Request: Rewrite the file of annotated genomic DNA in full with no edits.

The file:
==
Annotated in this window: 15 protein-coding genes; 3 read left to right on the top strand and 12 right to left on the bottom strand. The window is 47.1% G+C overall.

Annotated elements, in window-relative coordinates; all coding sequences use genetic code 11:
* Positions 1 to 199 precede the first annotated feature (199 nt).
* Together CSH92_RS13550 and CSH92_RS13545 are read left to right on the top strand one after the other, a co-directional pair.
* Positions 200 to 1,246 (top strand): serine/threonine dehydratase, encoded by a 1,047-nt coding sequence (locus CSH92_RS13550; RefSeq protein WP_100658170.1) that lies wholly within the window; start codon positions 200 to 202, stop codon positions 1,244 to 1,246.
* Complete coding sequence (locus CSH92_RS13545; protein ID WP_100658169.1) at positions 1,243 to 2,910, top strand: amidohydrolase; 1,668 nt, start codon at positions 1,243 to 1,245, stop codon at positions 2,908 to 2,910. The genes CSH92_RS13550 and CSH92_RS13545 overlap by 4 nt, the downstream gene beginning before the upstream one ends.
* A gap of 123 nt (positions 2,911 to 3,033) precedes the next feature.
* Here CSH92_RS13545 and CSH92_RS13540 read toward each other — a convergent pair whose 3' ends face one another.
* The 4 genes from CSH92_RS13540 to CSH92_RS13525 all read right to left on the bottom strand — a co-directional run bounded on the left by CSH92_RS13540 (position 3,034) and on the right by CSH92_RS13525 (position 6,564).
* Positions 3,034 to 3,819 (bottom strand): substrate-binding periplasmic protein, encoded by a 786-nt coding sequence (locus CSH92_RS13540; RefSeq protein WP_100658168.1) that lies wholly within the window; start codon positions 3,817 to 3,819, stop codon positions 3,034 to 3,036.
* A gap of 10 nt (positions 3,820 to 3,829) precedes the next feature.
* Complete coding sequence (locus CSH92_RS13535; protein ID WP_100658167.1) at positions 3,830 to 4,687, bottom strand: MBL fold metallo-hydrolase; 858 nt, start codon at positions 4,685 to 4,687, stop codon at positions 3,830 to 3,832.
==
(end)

Annotated in this window: 15 protein-coding genes; 3 read left to right on the top strand and 12 right to left on the bottom strand. The window is 47.1% G+C overall.

Annotated elements, in window-relative coordinates; all coding sequences use genetic code 11:
* Positions 1 to 199 precede the first annotated feature (199 nt).
* Together CSH92_RS13550 and CSH92_RS13545 are read left to right on the top strand one after the other, a co-directional pair.
* Positions 200 to 1,246 (top strand): serine/threonine dehydratase, encoded by a 1,047-nt coding sequence (locus CSH92_RS13550; RefSeq protein WP_100658170.1) that lies wholly within the window; start codon positions 200 to 202, stop codon positions 1,244 to 1,246.
* Complete coding sequence (locus CSH92_RS13545; protein ID WP_100658169.1) at positions 1,243 to 2,910, top strand: amidohydrolase; 1,668 nt, start codon at positions 1,243 to 1,245, stop codon at positions 2,908 to 2,910. The genes CSH92_RS13550 and CSH92_RS13545 overlap by 4 nt, the downstream gene beginning before the upstream one ends.
* A gap of 123 nt (positions 2,911 to 3,033) precedes the next feature.
* Here CSH92_RS13545 and CSH92_RS13540 read toward each other — a convergent pair whose 3' ends face one another.
* The 4 genes from CSH92_RS13540 to CSH92_RS13525 all read right to left on the bottom strand — a co-directional run bounded on the left by CSH92_RS13540 (position 3,034) and on the right by CSH92_RS13525 (position 6,564).
* Positions 3,034 to 3,819 (bottom strand): substrate-binding periplasmic protein, encoded by a 786-nt coding sequence (locus CSH92_RS13540; RefSeq protein WP_100658168.1) that lies wholly within the window; start codon positions 3,817 to 3,819, stop codon positions 3,034 to 3,036.
* A gap of 10 nt (positions 3,820 to 3,829) precedes the next feature.
* Complete coding sequence (locus CSH92_RS13535; protein ID WP_100658167.1) at positions 3,830 to 4,687, bottom strand: MBL fold metallo-hydrolase; 858 nt, start codon at positions 4,685 to 4,687, stop codon at positions 3,830 to 3,832.